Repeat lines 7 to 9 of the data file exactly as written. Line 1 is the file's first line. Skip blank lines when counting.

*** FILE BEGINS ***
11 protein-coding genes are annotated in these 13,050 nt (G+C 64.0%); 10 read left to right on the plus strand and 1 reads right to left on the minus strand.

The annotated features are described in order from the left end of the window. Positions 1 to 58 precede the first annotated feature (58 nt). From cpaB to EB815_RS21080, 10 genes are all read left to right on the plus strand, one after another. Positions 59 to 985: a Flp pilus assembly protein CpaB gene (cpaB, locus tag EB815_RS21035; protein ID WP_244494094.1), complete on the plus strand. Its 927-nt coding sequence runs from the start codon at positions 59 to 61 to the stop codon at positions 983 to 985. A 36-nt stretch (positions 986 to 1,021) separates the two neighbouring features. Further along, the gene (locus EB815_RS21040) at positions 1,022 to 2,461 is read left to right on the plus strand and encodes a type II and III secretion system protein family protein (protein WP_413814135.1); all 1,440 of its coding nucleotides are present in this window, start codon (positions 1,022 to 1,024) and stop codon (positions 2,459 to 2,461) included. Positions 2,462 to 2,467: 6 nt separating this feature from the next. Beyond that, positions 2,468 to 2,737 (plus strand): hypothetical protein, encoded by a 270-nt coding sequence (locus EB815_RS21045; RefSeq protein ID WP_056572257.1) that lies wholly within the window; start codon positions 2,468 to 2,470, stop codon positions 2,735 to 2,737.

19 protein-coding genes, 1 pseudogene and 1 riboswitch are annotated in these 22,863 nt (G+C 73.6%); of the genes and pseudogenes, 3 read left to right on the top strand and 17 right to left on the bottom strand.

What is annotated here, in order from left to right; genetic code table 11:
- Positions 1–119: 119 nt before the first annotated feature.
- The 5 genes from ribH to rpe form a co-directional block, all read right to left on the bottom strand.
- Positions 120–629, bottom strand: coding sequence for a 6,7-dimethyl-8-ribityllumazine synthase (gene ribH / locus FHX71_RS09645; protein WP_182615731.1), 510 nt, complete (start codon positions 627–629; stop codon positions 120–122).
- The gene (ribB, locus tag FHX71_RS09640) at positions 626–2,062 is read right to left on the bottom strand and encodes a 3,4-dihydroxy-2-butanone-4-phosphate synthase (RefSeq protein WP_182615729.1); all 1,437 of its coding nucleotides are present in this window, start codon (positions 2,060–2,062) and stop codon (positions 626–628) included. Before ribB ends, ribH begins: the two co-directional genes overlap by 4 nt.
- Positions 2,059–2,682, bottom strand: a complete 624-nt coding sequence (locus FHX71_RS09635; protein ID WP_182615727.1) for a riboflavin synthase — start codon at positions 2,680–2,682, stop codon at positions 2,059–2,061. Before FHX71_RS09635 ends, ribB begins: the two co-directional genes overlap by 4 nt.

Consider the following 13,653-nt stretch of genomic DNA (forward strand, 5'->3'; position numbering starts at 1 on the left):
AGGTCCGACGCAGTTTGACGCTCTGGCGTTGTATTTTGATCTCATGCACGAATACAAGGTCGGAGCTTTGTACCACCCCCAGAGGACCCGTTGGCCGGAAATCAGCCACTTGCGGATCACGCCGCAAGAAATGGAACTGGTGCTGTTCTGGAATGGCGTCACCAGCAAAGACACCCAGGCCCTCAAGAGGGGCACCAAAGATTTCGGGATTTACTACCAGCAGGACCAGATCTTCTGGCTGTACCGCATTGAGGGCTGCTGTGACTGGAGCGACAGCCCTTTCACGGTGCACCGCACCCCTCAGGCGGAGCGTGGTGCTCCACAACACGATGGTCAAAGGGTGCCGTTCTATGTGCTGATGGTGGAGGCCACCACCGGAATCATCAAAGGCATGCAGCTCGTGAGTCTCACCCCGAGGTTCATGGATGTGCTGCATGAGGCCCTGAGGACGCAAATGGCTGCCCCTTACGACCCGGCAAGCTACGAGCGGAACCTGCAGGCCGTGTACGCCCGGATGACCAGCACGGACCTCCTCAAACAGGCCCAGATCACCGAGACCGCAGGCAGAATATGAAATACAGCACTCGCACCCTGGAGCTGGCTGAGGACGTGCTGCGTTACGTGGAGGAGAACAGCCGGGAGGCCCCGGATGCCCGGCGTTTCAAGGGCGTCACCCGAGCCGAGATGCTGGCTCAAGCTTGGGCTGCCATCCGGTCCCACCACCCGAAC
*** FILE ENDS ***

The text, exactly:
- Positions 120–629, bottom strand: coding sequence for a 6,7-dimethyl-8-ribityllumazine synthase (gene ribH / locus FHX71_RS09645; protein WP_182615731.1), 510 nt, complete (start codon positions 627–629; stop codon positions 120–122).
- The gene (ribB, locus tag FHX71_RS09640) at positions 626–2,062 is read right to left on the bottom strand and encodes a 3,4-dihydroxy-2-butanone-4-phosphate synthase (RefSeq protein WP_182615729.1); all 1,437 of its coding nucleotides are present in this window, start codon (positions 2,060–2,062) and stop codon (positions 626–628) included. Before ribB ends, ribH begins: the two co-directional genes overlap by 4 nt.
- Positions 2,059–2,682, bottom strand: a complete 624-nt coding sequence (locus FHX71_RS09635; protein ID WP_182615727.1) for a riboflavin synthase — start codon at positions 2,680–2,682, stop codon at positions 2,059–2,061. Before FHX71_RS09635 ends, ribB begins: the two co-directional genes overlap by 4 nt.